Chronic dietary tyrosine supplements do not affect mild essential hypertension.
The blood pressure and plasma norepinephrine response to oral tyrosine, the precursor of norepinephrine, supplementation (2.5 g t.i.d.) of regular meals was examined in 13 untreated patients with mild essential hypertension. Using a randomized double-blind crossover design, each 2-week treatment was followed by a 2-week supplement-free interval. Supine and standing blood pressure and plasma norepinephrine levels were measured at the beginning and end of each 2-week treatment. Plasma tyrosine levels increased (p less than 0.001) from 71.2 +/- 8.0 nM/ml at baseline to 152.8 +/- 17.4 nM/ml 2 hours after the tyrosine supplement. Blood pressure under control conditions was 144 +/- 3 Hg systolic, 91 +/- 2 mm Hg diastolic (109 +/- 2 mm Hg mean) after 30 minutes in the supine position and 148 +/- 4 mm Hg systolic, 102 +/- 3 mm Hg diastolic (117 +/- 3 mm Hg mean) after 5 minutes of standing. Plasma norepinephrine levels were 191 +/- 18 pg/ml in the supine subjects and 390 +/- 33 pg/ml in the standing subjects. No difference in systolic, diastolic, or mean blood pressure, heart rate, or plasma norepinephrine levels were seen between the beginning and end of each period or between groups. Individual changes in blood pressure showed no correlation with individual changes in norepinephrine levels. These results indicate that the addition of a tyrosine supplement to the usual diet of mild hypertensive subjects has no beneficial effect on blood pressure.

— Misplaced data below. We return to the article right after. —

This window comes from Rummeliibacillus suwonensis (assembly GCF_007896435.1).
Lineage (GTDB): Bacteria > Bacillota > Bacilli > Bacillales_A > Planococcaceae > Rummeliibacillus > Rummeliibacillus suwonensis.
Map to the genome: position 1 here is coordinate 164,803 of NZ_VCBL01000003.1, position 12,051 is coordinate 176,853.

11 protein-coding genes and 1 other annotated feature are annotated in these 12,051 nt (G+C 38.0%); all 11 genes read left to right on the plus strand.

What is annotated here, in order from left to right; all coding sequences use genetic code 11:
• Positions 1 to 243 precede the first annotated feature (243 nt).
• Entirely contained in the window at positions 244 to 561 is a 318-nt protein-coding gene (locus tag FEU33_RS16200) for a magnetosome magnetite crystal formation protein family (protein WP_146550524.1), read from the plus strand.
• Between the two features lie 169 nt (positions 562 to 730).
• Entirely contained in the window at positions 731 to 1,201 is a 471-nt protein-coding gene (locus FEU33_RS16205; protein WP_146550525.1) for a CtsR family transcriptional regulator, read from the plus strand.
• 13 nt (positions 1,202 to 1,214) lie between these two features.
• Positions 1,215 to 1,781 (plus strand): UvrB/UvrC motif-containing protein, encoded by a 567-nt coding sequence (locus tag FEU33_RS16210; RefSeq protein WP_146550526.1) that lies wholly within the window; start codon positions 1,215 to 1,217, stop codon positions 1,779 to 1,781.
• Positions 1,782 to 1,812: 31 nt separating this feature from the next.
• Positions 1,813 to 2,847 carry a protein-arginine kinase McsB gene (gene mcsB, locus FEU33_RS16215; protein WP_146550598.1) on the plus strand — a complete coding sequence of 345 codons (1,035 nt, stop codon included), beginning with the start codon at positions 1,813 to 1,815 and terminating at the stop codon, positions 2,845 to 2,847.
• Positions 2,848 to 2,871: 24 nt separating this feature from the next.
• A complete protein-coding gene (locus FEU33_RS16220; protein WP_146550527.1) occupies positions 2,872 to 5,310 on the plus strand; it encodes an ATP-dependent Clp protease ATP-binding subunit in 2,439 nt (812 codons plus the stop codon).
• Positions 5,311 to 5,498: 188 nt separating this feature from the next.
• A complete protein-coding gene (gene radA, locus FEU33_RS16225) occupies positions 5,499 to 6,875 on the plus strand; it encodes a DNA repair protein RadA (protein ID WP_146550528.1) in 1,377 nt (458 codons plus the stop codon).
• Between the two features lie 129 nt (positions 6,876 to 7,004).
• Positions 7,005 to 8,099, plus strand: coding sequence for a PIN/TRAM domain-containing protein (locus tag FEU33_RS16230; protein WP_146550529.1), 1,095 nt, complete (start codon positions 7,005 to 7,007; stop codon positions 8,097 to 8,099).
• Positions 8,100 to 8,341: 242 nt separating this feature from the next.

- Copyright © 1985 by American Heart Association